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The crown prince of Sweden who lost his throne and a millionaire figure in pounds

A recent documentary on Swedish television SVT made the order of succession to the Swedish throne a hot topic of discussion . When Prince Carl Philip was born as the younger brother of Princess Victoria , he was destined to become King. However, a constitutional amendment half a year later reversed this, so the King’s eldest daughter, Crown Princess Victoria, became first in line to succeed. The new law ensured that the firstborn son, regardless of gender, inherited the throne. King Carl Gustaf caused a stir when he revisited this topic in a recent interview.

Prince Carl Philip was heir to the throne of Sweden for six months , but he not only lost his right to the throne. The new succession deal also cost him at least SEK 50 million in lost inheritance, which is equivalent to around £4,000,000. The money is in the form of shares in the Gallierafonden family foundation, and is an inheritance based on a gift from Emperor Napoleon.

You have to go back to 1813 to find the origin of the fund. Then the Emperor Napoleon is said to have given a large donation of money to the Duchy of Galliera in Italy and to his stepson’s daughter, Princess Josephine of Leuchtenburg, the latter later becoming Queen of Sweden and marrying King Oscar. I . It is said that he complied with Napoleon’s will in the form of a conditional will in which the firstborn in descending order would receive the inheritance. Therefore, it is now King Carl Gustaf who has the inheritance, which is placed in the family fund.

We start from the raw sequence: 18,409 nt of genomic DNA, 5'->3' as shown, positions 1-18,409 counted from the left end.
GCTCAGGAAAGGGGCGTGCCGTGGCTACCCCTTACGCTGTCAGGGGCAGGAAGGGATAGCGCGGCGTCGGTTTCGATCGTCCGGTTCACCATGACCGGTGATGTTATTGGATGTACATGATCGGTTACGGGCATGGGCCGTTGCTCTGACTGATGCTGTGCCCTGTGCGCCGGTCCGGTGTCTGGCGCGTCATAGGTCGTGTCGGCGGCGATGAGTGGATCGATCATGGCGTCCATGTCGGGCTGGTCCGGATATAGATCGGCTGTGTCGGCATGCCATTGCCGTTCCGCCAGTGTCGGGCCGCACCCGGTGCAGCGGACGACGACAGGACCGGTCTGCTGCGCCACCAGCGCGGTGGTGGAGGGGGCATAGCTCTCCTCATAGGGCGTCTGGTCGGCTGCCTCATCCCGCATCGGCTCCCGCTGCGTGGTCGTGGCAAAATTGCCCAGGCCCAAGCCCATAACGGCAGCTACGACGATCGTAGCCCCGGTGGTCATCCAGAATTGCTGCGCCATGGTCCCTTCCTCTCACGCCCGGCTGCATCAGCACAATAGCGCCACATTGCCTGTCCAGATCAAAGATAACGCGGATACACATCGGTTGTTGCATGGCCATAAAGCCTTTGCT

Princess Victoria’s brother lost his throne and a millionaire figure in pounds

In 2012, however, the King requested that the charter be changed so that Crown Princess Victoria received the fortune instead of Prince Carl Philip . According to the will, the money and a unique collection of 60 paintings from the 15th, 16th and 17th centuries would be inherited by the firstborn in direct descent. Prince Carl Philip confirmed in a letter that he was willing to give up the inheritance from him and on April 25, 2013, the government decided to approve the king’s request.

Today the foundation has at least SEK 50 million , about US$5 million, invested in shares. Between 1992 and 2010, the foundation declared earnings totaling almost SEK 70 million, or about US$7 million. The largest profit in a single year was made in 2000, when the foundation declared a surplus of SEK 12 million. If the crown princess chooses to withdraw money from the foundation, she will be required to pay taxes.


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